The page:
In any event, that blue plastic tablecloth is on the DR table because that's where we are putting together jigsaw puzzles. Otherwise, I like to see the beautiful wood table underneath.

Speaking of art, see those 3 paintings on the wall?


They are made with encaustic wax. We bought them at a craft fair in Northern Virginia a few years ago and fell in love with the artist. I tried to take one off the wall to look for her name but they are on tight! Those walls are plaster over rock solid ship lap (or something like that). I am so tempted to buy some encaustic art supplies, but that's another rabbit hole in which I am not falling!

And that's it from Dallas. Stay safe. Stay healthy.

May 11, 2020

Memory Box English Rose Collage


Purchased the beautiful Memory Box English Rose Collage die and made these two cards. A few things  about this die --

-- I got it from Starlit Studio. This is a great shop to buy Memory Box, Poppystamps, Penny Black and a few other manufacturers. They are always sold on a discount and shipping is lightening fast.
-- I tried to link the die but no longer see it in the shop. I'm sure it is available elsewhere.
-- The die is detailed and prepare to spend some time using it. I needed a metal shim and patience!


The first time I used the die I ran it through white cardstock and then through pink, red, yellow, and green cardstocks. Adhered the white panel to a white card and then painstakingly glued each leaf and petal into the die cut spaces. Had The Godfather** on in the background and I'd say it took from the opening wedding scene until the tollbooth massacre to finish!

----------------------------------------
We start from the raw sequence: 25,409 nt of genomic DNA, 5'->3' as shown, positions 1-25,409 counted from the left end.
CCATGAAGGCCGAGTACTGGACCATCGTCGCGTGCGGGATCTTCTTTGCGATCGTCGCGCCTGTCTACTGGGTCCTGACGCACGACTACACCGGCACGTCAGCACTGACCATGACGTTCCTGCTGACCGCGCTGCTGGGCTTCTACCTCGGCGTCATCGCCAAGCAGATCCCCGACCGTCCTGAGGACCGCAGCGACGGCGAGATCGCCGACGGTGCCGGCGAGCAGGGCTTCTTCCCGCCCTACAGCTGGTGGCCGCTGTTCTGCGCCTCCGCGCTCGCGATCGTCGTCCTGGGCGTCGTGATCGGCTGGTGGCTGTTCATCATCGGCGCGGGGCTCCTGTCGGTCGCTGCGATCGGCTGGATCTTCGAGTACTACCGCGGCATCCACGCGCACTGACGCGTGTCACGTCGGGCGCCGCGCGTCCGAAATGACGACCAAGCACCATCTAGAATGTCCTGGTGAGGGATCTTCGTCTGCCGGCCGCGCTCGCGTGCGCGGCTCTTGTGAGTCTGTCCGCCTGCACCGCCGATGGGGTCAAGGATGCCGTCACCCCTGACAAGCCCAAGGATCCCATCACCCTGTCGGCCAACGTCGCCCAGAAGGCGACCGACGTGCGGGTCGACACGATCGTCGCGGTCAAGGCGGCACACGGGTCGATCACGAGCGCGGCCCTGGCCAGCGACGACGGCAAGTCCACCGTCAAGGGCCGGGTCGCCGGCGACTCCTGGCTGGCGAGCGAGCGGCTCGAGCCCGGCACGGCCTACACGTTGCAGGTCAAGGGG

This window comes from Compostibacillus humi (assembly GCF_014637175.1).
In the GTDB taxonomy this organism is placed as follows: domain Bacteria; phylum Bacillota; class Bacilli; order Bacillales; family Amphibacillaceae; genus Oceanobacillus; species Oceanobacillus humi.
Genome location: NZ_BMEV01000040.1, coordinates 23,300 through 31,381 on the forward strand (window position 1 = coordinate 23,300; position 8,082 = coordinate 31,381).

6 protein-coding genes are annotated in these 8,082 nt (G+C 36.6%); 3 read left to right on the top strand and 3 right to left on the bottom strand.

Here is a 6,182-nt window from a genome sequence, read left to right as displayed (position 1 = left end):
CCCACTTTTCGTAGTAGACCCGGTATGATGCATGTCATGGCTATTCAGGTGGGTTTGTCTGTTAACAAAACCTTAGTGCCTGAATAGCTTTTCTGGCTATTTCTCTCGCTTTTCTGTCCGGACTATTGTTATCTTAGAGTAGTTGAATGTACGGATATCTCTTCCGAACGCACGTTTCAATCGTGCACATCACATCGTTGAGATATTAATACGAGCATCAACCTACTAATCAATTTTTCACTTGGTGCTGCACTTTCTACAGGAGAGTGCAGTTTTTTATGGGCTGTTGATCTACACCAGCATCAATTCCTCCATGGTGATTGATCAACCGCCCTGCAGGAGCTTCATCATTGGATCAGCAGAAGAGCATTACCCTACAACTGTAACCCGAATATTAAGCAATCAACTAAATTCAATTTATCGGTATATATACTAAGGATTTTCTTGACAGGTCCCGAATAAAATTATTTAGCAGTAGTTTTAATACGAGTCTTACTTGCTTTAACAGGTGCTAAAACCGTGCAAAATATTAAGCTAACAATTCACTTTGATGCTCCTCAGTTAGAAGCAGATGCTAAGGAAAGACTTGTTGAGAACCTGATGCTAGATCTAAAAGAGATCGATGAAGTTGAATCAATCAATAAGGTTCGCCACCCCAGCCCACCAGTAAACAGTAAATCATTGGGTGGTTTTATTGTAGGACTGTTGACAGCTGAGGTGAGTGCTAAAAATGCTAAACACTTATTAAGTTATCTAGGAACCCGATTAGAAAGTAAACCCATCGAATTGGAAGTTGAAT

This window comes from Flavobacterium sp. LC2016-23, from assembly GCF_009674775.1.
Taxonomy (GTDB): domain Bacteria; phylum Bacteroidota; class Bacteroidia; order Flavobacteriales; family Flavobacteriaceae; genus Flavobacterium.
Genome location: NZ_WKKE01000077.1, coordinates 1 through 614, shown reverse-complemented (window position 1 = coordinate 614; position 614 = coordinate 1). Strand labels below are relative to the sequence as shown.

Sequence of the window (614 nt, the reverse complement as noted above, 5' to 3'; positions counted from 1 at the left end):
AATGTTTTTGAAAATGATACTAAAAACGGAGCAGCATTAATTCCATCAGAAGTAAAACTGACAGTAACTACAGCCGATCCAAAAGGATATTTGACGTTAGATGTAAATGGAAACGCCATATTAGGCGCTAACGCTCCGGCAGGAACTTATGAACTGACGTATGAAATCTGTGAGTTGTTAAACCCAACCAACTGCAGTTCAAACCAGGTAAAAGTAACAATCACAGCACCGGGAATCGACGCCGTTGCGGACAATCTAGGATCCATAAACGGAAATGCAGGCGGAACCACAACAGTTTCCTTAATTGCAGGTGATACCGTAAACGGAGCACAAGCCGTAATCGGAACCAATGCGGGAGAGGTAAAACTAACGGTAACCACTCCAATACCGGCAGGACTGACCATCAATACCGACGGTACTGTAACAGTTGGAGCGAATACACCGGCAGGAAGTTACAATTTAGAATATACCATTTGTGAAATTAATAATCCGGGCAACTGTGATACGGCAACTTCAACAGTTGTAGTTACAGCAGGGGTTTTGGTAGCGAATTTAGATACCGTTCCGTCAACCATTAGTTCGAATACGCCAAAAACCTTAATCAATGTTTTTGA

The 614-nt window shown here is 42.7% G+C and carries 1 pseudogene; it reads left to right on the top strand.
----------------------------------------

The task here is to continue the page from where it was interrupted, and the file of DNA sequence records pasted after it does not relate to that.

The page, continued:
Since I had the die out, decided to make another card by watercoloring underneath the die.


Die cut the panel and gently placed it over a watercolor panel to eyeball where to color. Used some Zig pens to color through the design and then lifted the design to finish the watercolor. Lots of placing the die panel down, touching with color, lifting and finishing it off. Popped it up with teeny pieces of cut foam tape. Got me to end of the Baptism scene!

MOOD WHEN DONE: Great. Life goes on in this new and extraordinary way. I hope you are all doing well.



** The Godfather and The Godfather II are my favorite movies. I have them on record and often put them on in the background when I'm stamping. If you haven't seen them, get out from under that rock and watch!







May 4, 2020

Penny Black Bouquet Ballet



Last year I was privileged to do some design work for Penny Black and they sent me a generous amount of stamps. Now that I have thoroughly cleaned my craft room (AT LAST), I "found" a few things that I had forgotten about and Bouquet Ballet was one of them.


Watercolored with some long retired Ranger Adirondack Reinkers. I bought a set of 12 over 10 years ago and most of the bottles are still full. Such a great way to watercolor as the color stays pretty intense. Used ONE drop Raspberry and Sunshine for the top card, and one drop of Sail Blue reinker for the second card.





MOOD WHEN DONE:  Excellent!

We continue to be fine. Our reactions to staying at home pretty much mirror a lot of our friends -- it's old, but we are grateful for all we have.



Apr 28, 2020

My Top 10, Ok 15, Current Favorite YouTube Channels

Happy Monday Tuesday! (Do you have to remind yourself what day it is? I do...)

I've always enjoyed watching youtube videos, but especially now. In case you looking to broaden your viewing, here my current favorites (mostly cardmaking). I know I'm leaving out a ton of fantastic cardmakers and a million fun channels, but these are the ones that I'm currently enjoying all the time. You may already be watching many of these folks, but just in case....

1. Laura Bassen -- Laura's techniques and colorful cards are fantastic, and her breezy, funny, commentary is a joy. (I basically stalk her channel.) Now that she is living in Germany, her stories are even more fun. Laura is also featured on several companies' youtube channels, so keep an eye out for those videos as well.